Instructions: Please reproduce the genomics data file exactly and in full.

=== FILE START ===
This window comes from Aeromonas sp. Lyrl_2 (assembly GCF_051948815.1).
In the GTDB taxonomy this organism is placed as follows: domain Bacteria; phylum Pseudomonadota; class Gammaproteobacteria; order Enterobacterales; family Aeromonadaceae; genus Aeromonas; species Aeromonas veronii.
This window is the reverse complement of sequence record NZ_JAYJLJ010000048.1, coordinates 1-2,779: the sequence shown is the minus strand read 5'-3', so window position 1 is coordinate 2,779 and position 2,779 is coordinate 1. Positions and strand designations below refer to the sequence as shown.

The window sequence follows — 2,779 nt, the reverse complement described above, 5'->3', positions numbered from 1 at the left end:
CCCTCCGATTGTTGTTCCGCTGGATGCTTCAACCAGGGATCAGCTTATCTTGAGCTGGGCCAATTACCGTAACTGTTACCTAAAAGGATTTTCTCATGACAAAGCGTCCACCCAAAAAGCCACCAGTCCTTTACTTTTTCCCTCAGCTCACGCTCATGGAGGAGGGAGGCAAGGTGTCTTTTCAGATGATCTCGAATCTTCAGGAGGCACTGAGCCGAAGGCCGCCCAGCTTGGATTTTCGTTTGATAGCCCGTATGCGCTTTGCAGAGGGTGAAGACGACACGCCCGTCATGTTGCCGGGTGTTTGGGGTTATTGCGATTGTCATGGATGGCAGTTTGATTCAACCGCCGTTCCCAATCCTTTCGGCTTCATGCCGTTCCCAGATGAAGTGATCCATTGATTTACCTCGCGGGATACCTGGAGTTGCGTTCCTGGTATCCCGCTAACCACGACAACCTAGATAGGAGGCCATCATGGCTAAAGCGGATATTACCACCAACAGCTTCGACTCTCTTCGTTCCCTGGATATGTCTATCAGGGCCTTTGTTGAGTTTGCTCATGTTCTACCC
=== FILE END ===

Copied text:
This window comes from Aeromonas sp. Lyrl_2 (assembly GCF_051948815.1).
In the GTDB taxonomy this organism is placed as follows: domain Bacteria; phylum Pseudomonadota; class Gammaproteobacteria; order Enterobacterales; family Aeromonadaceae; genus Aeromonas; species Aeromonas veronii.
This window is the reverse complement of sequence record NZ_JAYJLJ010000048.1, coordinates 1-2,779: the sequence shown is the minus strand read 5'-3', so window position 1 is coordinate 2,779 and position 2,779 is coordinate 1. Positions and strand designations below refer to the sequence as shown.

The window sequence follows — 2,779 nt, the reverse complement described above, 5'->3', positions numbered from 1 at the left end:
CCCTCCGATTGTTGTTCCGCTGGATGCTTCAACCAGGGATCAGCTTATCTTGAGCTGGGCCAATTACCGTAACTGTTACCTAAAAGGATTTTCTCATGACAAAGCGTCCACCCAAAAAGCCACCAGTCCTTTACTTTTTCCCTCAGCTCACGCTCATGGAGGAGGGAGGCAAGGTGTCTTTTCAGATGATCTCGAATCTTCAGGAGGCACTGAGCCGAAGGCCGCCCAGCTTGGATTTTCGTTTGATAGCCCGTATGCGCTTTGCAGAGGGTGAAGACGACACGCCCGTCATGTTGCCGGGTGTTTGGGGTTATTGCGATTGTCATGGATGGCAGTTTGATTCAACCGCCGTTCCCAATCCTTTCGGCTTCATGCCGTTCCCAGATGAAGTGATCCATTGATTTACCTCGCGGGATACCTGGAGTTGCGTTCCTGGTATCCCGCTAACCACGACAACCTAGATAGGAGGCCATCATGGCTAAAGCGGATATTACCACCAACAGCTTCGACTCTCTTCGTTCCCTGGATATGTCTATCAGGGCCTTTGTTGAGTTTGCTCATGTTCTACCC